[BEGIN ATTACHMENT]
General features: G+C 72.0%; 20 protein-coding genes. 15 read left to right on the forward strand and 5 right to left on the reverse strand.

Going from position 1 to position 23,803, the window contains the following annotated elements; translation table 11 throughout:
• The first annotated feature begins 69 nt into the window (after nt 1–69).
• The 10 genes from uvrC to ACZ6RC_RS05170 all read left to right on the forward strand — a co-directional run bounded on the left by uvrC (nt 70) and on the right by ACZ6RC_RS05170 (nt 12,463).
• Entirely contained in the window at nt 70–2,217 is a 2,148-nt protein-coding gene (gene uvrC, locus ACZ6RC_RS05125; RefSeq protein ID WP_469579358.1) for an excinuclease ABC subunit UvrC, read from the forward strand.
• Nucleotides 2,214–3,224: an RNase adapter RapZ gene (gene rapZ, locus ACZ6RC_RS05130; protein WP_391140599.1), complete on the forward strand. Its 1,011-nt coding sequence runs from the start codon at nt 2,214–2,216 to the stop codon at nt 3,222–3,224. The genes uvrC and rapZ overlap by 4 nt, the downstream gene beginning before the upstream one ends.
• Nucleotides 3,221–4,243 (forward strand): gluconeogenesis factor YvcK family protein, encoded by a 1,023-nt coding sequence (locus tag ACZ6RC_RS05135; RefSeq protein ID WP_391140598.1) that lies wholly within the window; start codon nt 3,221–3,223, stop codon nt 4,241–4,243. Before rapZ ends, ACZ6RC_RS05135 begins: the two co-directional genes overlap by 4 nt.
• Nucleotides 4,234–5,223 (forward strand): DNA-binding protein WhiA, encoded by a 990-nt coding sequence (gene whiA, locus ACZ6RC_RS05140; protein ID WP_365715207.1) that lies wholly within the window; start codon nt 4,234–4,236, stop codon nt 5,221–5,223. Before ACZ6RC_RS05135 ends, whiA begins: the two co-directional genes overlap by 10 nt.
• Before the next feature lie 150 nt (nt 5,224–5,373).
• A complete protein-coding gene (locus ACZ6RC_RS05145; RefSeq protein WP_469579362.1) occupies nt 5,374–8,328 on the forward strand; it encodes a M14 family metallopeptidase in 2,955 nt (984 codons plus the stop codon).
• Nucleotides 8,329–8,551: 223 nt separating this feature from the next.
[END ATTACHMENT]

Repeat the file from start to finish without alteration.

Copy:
General features: G+C 72.0%; 20 protein-coding genes. 15 read left to right on the forward strand and 5 right to left on the reverse strand.

Going from position 1 to position 23,803, the window contains the following annotated elements; translation table 11 throughout:
• The first annotated feature begins 69 nt into the window (after nt 1–69).
• The 10 genes from uvrC to ACZ6RC_RS05170 all read left to right on the forward strand — a co-directional run bounded on the left by uvrC (nt 70) and on the right by ACZ6RC_RS05170 (nt 12,463).
• Entirely contained in the window at nt 70–2,217 is a 2,148-nt protein-coding gene (gene uvrC, locus ACZ6RC_RS05125; RefSeq protein ID WP_469579358.1) for an excinuclease ABC subunit UvrC, read from the forward strand.
• Nucleotides 2,214–3,224: an RNase adapter RapZ gene (gene rapZ, locus ACZ6RC_RS05130; protein WP_391140599.1), complete on the forward strand. Its 1,011-nt coding sequence runs from the start codon at nt 2,214–2,216 to the stop codon at nt 3,222–3,224. The genes uvrC and rapZ overlap by 4 nt, the downstream gene beginning before the upstream one ends.
• Nucleotides 3,221–4,243 (forward strand): gluconeogenesis factor YvcK family protein, encoded by a 1,023-nt coding sequence (locus tag ACZ6RC_RS05135; RefSeq protein ID WP_391140598.1) that lies wholly within the window; start codon nt 3,221–3,223, stop codon nt 4,241–4,243. Before rapZ ends, ACZ6RC_RS05135 begins: the two co-directional genes overlap by 4 nt.
• Nucleotides 4,234–5,223 (forward strand): DNA-binding protein WhiA, encoded by a 990-nt coding sequence (gene whiA, locus ACZ6RC_RS05140; protein ID WP_365715207.1) that lies wholly within the window; start codon nt 4,234–4,236, stop codon nt 5,221–5,223. Before ACZ6RC_RS05135 ends, whiA begins: the two co-directional genes overlap by 10 nt.
• Before the next feature lie 150 nt (nt 5,224–5,373).
• A complete protein-coding gene (locus ACZ6RC_RS05145; RefSeq protein WP_469579362.1) occupies nt 5,374–8,328 on the forward strand; it encodes a M14 family metallopeptidase in 2,955 nt (984 codons plus the stop codon).
• Nucleotides 8,329–8,551: 223 nt separating this feature from the next.